Homeopathy, nor any other CAM treatment is regulated or restricted in Ireland. Consequently, both medically and non-medically qualified professionals are allowed to practise CAM including homeopathy. However, only medically qualified practitioners with a university degree in medicine are recognised as regulated health professionals.
The Medical Practitioners Act 25/2007 stipulates that medical personnel must be registered in the General Register of Medical Practitioners. Although medical doctors do not have a legal monopoly on medical practice, they have some exclusive rights. Only those who are registered as doctors are permitted to treat venereal diseases, practise obstetrics, certify death, issue medical certificates for official purposes, prescribe a wide range of controlled drugs, give advice in court on specific issues, supply services to police for alcohol-linked traffic offences, and administer anaesthetics.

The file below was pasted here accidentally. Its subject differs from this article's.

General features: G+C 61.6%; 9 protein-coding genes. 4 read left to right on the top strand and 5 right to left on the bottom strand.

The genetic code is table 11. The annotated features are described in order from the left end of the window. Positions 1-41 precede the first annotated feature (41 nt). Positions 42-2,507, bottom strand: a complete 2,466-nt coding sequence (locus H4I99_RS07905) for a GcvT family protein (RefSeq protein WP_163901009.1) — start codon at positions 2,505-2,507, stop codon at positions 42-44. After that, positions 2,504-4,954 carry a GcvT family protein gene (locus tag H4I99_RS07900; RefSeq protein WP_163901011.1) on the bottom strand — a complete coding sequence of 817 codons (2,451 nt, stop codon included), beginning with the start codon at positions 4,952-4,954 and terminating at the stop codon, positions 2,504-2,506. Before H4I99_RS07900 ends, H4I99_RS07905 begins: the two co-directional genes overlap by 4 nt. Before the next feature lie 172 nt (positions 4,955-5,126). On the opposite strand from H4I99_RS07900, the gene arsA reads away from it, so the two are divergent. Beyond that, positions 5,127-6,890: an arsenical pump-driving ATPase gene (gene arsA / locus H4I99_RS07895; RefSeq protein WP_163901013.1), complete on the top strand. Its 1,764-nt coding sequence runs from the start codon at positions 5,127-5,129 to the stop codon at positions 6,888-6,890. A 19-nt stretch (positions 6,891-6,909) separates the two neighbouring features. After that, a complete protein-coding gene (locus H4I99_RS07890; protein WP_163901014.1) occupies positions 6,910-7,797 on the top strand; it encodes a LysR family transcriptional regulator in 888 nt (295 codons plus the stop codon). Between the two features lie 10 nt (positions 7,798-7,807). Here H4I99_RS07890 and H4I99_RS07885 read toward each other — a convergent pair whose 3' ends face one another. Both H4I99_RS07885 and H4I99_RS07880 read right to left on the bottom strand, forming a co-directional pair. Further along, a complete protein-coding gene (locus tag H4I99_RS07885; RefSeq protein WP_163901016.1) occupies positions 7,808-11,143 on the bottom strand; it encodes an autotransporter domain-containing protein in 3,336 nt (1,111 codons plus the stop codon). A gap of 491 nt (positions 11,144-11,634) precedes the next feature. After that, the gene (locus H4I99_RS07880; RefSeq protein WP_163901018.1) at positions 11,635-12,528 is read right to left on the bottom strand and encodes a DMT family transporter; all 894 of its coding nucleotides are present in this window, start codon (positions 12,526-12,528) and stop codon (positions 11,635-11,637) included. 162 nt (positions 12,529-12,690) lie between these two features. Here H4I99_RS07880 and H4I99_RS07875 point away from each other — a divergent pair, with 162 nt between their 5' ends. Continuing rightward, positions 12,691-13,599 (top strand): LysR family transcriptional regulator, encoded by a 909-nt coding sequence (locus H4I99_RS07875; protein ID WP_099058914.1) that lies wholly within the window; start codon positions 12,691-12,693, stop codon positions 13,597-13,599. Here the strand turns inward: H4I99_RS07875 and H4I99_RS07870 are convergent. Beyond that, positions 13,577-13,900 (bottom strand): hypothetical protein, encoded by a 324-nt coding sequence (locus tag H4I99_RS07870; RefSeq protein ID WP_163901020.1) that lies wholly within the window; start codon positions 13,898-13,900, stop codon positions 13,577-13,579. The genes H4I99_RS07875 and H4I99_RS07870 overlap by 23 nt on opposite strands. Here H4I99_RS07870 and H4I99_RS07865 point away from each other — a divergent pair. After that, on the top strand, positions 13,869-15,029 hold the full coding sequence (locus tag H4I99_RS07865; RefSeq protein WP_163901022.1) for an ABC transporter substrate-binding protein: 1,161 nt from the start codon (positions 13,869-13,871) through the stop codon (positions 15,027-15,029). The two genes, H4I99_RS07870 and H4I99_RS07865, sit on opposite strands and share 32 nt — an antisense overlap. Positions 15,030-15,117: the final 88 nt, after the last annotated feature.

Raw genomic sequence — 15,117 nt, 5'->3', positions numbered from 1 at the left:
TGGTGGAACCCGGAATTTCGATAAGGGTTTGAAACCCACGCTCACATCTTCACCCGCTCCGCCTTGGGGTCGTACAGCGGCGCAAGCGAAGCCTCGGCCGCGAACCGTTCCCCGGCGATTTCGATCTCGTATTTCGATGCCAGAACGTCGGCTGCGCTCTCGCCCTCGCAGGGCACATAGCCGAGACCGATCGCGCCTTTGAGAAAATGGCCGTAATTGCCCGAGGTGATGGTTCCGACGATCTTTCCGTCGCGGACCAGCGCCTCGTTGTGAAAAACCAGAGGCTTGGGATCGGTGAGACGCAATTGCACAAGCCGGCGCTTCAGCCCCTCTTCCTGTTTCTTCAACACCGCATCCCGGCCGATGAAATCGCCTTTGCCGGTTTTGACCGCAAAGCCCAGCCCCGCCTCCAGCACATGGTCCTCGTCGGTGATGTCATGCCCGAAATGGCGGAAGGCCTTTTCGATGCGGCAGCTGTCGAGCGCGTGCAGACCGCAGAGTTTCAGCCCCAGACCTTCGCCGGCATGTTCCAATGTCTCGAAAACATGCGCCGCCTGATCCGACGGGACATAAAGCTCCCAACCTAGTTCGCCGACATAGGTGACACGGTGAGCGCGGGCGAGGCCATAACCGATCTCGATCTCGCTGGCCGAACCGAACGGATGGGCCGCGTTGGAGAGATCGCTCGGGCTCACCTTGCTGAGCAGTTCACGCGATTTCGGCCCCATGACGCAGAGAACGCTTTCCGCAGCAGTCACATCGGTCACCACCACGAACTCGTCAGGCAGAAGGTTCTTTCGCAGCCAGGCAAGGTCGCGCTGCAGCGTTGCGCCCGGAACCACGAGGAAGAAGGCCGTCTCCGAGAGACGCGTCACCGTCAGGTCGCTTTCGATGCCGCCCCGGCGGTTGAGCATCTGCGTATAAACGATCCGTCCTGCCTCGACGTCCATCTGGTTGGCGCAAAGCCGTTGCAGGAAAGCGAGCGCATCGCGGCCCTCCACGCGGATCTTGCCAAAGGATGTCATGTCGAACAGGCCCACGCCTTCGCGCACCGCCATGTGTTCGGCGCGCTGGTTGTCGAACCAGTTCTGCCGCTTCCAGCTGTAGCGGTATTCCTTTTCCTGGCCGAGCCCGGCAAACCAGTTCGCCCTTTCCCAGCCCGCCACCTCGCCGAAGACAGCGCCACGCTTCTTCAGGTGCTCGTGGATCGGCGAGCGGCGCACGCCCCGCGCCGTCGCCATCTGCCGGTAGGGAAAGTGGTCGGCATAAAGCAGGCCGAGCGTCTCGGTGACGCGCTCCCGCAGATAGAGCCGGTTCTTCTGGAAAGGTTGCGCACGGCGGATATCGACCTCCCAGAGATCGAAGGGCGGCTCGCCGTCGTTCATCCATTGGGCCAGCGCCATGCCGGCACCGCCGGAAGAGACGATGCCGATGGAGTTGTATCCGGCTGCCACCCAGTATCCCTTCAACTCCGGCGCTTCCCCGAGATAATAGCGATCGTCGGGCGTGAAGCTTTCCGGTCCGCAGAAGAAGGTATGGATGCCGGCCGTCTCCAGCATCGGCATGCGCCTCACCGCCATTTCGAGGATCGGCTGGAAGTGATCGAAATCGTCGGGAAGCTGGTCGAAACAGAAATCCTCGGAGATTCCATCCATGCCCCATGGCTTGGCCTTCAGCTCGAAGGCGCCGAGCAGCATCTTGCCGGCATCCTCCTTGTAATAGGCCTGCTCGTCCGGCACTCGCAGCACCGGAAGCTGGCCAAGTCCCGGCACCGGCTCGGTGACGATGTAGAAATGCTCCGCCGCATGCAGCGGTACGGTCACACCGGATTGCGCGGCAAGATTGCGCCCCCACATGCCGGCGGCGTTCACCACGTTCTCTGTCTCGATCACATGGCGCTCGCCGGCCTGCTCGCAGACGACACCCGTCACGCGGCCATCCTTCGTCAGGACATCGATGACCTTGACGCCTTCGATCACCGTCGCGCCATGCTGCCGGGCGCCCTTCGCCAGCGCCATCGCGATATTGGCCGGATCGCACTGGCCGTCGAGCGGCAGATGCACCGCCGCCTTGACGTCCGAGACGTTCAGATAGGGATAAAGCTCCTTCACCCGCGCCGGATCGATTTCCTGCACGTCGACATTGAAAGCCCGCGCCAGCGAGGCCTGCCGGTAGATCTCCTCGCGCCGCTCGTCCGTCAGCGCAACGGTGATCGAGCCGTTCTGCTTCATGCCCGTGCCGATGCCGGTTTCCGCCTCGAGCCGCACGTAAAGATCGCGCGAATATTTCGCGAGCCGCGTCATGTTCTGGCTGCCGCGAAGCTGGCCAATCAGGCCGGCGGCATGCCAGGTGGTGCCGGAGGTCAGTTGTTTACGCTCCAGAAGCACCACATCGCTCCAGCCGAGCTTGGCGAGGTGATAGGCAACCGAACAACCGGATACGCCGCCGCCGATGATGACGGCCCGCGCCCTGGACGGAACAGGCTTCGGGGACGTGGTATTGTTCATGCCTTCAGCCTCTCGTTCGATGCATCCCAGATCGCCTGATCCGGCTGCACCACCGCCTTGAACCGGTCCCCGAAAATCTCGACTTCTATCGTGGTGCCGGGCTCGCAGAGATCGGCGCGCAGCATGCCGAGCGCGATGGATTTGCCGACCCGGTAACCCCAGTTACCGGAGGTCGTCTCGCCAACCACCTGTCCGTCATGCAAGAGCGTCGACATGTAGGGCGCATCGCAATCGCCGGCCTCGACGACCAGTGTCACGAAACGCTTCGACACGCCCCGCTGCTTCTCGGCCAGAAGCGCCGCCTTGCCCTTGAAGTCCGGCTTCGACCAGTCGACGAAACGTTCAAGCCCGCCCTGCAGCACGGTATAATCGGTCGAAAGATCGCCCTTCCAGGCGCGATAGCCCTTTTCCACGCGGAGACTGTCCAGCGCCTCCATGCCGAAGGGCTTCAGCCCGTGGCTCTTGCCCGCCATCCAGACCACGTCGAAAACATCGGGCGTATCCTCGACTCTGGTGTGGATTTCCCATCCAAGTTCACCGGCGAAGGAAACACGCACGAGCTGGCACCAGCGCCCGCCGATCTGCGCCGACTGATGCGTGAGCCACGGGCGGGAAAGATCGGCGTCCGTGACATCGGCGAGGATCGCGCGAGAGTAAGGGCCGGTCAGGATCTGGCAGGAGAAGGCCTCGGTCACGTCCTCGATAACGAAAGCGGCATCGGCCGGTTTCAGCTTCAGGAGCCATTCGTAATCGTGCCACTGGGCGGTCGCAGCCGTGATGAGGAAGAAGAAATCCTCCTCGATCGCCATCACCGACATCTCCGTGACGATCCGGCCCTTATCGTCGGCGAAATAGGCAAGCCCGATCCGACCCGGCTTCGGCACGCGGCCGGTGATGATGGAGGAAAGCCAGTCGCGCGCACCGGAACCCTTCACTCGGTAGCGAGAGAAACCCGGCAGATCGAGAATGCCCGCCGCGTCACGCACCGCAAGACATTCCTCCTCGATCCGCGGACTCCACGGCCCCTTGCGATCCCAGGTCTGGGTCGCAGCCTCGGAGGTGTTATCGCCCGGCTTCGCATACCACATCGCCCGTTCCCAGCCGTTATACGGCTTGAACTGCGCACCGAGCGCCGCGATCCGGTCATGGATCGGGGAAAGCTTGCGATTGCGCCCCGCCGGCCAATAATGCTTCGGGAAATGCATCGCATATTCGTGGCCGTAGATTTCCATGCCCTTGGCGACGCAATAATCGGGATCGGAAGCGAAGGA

Irish legislation provides no official status for homeopathy, but regulation of CAM practice, including homeopathy, is underway.
Some medical doctors are trained in homeopathy and apply it in their practice. Homeopathy is mainly practised by non-medically qualified practitioners.
Directive 2001/83/EC of the European Parliament and of the Council on the Community code relating to medicinal products for human use, which includes homeopathic medicinal products, has been transposed into Irish Law as Statutory instrument No 540 of 2007, Medicinal Products (Control of Placing on the Market) Regulations 200755.